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Health Care Summit: Some Early Thoughts

The parlor game among those actually watching the health care summit is trying to determine what the 99.99% of the rest of America will perceive this. And the answer really is, who knows. Obviously the media will go far to filter this information. And I’m not hopeful about that. I said on Twitter feed that it will be fun to watch six hours of wonk speak condensed into one soundbite of President Obama saying to John McCain “we’re not campaigning anymore” along with a dramatic music sting.

The media would love to play up the conflicts – and certainly not the substance, because they largely don’t understand it – but outside of the McCain/Obama process vs. solutions debate, there haven’t been all that many. I would imagine that most Americans would be put to sleep by this, which is kind of sad.

And yet, there are some important nuggets. The President said outside Blair House moments ago, “The argument that Republicans are making really isn’t that this is a government takeover of health care, but that we’re regulating the insurance industry too much.” They’ve conceded some pretty key points. I saw Rep. Charles Boustany (R-LA) talk about being denied coverage for a pre-existing condition. I saw Rep. Eric Cantor talking about “things we agree on.” Joe Biden basically gave the final word on this. “There is no philosophical disagreement,” he said. The GOP agrees that the current system is unsustainable and that insurance company tricks and games are unacceptable. The only question comes with government’s role in ameliorating that.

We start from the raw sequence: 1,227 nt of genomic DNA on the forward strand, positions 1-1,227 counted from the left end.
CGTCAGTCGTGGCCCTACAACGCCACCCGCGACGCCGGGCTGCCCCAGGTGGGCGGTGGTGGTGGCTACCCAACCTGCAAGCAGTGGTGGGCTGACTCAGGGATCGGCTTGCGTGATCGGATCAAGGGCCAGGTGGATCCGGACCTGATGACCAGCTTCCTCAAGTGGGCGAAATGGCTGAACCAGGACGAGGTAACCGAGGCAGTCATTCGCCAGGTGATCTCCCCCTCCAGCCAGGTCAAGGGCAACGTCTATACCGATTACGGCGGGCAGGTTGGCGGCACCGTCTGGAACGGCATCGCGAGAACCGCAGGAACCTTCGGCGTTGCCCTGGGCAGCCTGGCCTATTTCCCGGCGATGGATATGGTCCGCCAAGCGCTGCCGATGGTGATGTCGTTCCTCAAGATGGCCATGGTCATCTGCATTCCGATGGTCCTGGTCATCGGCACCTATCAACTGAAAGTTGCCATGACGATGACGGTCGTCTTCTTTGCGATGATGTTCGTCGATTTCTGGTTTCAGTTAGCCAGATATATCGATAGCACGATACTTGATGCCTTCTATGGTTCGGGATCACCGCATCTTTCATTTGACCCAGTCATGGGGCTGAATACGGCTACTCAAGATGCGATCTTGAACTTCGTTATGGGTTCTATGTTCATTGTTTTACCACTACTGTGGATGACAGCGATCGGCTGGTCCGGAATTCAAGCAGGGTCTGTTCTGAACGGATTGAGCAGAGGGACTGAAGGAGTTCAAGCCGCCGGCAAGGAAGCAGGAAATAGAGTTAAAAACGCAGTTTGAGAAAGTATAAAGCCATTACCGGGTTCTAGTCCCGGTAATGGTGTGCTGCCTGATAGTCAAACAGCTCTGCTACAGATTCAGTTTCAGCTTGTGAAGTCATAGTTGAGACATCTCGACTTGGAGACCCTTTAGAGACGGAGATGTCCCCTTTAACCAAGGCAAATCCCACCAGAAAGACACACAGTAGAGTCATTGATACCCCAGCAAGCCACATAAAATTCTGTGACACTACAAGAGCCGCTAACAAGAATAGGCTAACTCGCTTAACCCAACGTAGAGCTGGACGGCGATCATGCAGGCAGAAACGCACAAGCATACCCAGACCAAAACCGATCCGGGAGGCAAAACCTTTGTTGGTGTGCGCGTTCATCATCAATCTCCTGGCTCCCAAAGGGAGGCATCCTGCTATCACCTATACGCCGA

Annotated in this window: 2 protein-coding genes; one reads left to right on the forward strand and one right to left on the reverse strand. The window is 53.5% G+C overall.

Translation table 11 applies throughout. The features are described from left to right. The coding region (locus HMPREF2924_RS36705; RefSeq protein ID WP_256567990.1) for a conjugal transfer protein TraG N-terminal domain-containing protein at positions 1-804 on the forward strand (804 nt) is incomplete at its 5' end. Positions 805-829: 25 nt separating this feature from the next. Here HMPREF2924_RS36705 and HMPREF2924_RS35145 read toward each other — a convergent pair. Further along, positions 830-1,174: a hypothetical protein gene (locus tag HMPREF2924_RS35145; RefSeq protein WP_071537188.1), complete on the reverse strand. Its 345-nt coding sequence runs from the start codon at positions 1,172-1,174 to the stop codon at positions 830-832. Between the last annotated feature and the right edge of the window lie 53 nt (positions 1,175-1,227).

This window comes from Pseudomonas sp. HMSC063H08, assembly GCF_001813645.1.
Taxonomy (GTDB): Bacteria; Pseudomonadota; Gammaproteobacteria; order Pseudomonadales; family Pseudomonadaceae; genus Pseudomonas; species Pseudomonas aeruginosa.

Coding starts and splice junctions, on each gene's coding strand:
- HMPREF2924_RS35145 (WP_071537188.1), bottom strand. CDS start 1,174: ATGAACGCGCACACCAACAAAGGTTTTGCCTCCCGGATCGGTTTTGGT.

This is a key point, I think. Republicans have gone WAY too far in calling what amounts to a pretty conservative health care plan a socialist nightmare. But their acknowledgment of points of agreement undercuts that formation.

Also, Obama made a strong defense of regulations as a general principle which was one of the few ideological arguments from the President in this debate.

Outside of that, we’ve heard the usual assortment of distortions and lies. I would say that Louise Slaughter was actually the strongest speaker on the Democratic side, telling a room full of men about the problems with insurance discrimination against women.

Relatedly, I want to be one of Tom Coburn’s “undercover patients.”

…The most important news coming out of the summit didn’t happen there: Ed Henry reports that the new goal is to pass this legislation, completely, by the end of March. That’s about 30 days.

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David Dayen

David Dayen

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